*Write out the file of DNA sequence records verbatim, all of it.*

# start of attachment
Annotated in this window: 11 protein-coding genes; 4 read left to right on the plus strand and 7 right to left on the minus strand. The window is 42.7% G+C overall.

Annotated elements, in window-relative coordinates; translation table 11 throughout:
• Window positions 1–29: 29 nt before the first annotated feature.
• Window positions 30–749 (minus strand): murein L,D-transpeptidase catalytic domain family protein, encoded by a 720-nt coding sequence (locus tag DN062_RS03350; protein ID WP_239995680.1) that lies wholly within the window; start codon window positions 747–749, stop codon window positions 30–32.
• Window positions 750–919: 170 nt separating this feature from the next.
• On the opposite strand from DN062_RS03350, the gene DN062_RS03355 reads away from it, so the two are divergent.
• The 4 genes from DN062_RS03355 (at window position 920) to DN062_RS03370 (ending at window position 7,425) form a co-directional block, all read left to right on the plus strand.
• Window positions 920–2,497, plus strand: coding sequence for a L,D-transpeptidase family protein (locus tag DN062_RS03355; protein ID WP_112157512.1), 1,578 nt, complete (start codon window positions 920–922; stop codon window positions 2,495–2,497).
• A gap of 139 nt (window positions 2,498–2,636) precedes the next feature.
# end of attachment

Annotated in this window: 11 protein-coding genes; 4 read left to right on the plus strand and 7 right to left on the minus strand. The window is 42.7% G+C overall.

Annotated elements, in window-relative coordinates; translation table 11 throughout:
• Window positions 1–29: 29 nt before the first annotated feature.
• Window positions 30–749 (minus strand): murein L,D-transpeptidase catalytic domain family protein, encoded by a 720-nt coding sequence (locus tag DN062_RS03350; protein ID WP_239995680.1) that lies wholly within the window; start codon window positions 747–749, stop codon window positions 30–32.
• Window positions 750–919: 170 nt separating this feature from the next.
• On the opposite strand from DN062_RS03350, the gene DN062_RS03355 reads away from it, so the two are divergent.
• The 4 genes from DN062_RS03355 (at window position 920) to DN062_RS03370 (ending at window position 7,425) form a co-directional block, all read left to right on the plus strand.
• Window positions 920–2,497, plus strand: coding sequence for a L,D-transpeptidase family protein (locus tag DN062_RS03355; protein ID WP_112157512.1), 1,578 nt, complete (start codon window positions 920–922; stop codon window positions 2,495–2,497).
• A gap of 139 nt (window positions 2,498–2,636) precedes the next feature.